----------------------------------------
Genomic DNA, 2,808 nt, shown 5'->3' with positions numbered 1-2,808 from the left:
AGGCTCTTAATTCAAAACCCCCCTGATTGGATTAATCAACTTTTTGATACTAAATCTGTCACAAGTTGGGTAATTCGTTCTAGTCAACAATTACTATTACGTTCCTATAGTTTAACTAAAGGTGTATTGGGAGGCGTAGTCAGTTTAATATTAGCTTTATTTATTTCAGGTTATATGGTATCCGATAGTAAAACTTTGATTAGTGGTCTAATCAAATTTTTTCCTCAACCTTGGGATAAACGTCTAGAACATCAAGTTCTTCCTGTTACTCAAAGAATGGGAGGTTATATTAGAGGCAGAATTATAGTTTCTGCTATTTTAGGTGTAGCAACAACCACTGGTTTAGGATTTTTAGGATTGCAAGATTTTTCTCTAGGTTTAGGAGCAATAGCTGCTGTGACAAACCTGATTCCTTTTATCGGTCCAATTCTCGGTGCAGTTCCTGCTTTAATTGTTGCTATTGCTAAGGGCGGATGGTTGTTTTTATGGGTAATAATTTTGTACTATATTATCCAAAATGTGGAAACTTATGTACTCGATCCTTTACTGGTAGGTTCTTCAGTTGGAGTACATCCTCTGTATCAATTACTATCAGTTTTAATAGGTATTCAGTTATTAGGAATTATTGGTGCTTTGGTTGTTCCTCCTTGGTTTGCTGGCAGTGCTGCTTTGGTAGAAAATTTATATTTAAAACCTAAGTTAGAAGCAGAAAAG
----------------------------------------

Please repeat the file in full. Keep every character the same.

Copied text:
Genomic DNA, 2,808 nt, shown 5'->3' with positions numbered 1-2,808 from the left:
AGGCTCTTAATTCAAAACCCCCCTGATTGGATTAATCAACTTTTTGATACTAAATCTGTCACAAGTTGGGTAATTCGTTCTAGTCAACAATTACTATTACGTTCCTATAGTTTAACTAAAGGTGTATTGGGAGGCGTAGTCAGTTTAATATTAGCTTTATTTATTTCAGGTTATATGGTATCCGATAGTAAAACTTTGATTAGTGGTCTAATCAAATTTTTTCCTCAACCTTGGGATAAACGTCTAGAACATCAAGTTCTTCCTGTTACTCAAAGAATGGGAGGTTATATTAGAGGCAGAATTATAGTTTCTGCTATTTTAGGTGTAGCAACAACCACTGGTTTAGGATTTTTAGGATTGCAAGATTTTTCTCTAGGTTTAGGAGCAATAGCTGCTGTGACAAACCTGATTCCTTTTATCGGTCCAATTCTCGGTGCAGTTCCTGCTTTAATTGTTGCTATTGCTAAGGGCGGATGGTTGTTTTTATGGGTAATAATTTTGTACTATATTATCCAAAATGTGGAAACTTATGTACTCGATCCTTTACTGGTAGGTTCTTCAGTTGGAGTACATCCTCTGTATCAATTACTATCAGTTTTAATAGGTATTCAGTTATTAGGAATTATTGGTGCTTTGGTTGTTCCTCCTTGGTTTGCTGGCAGTGCTGCTTTGGTAGAAAATTTATATTTAAAACCTAAGTTAGAAGCAGAAAAG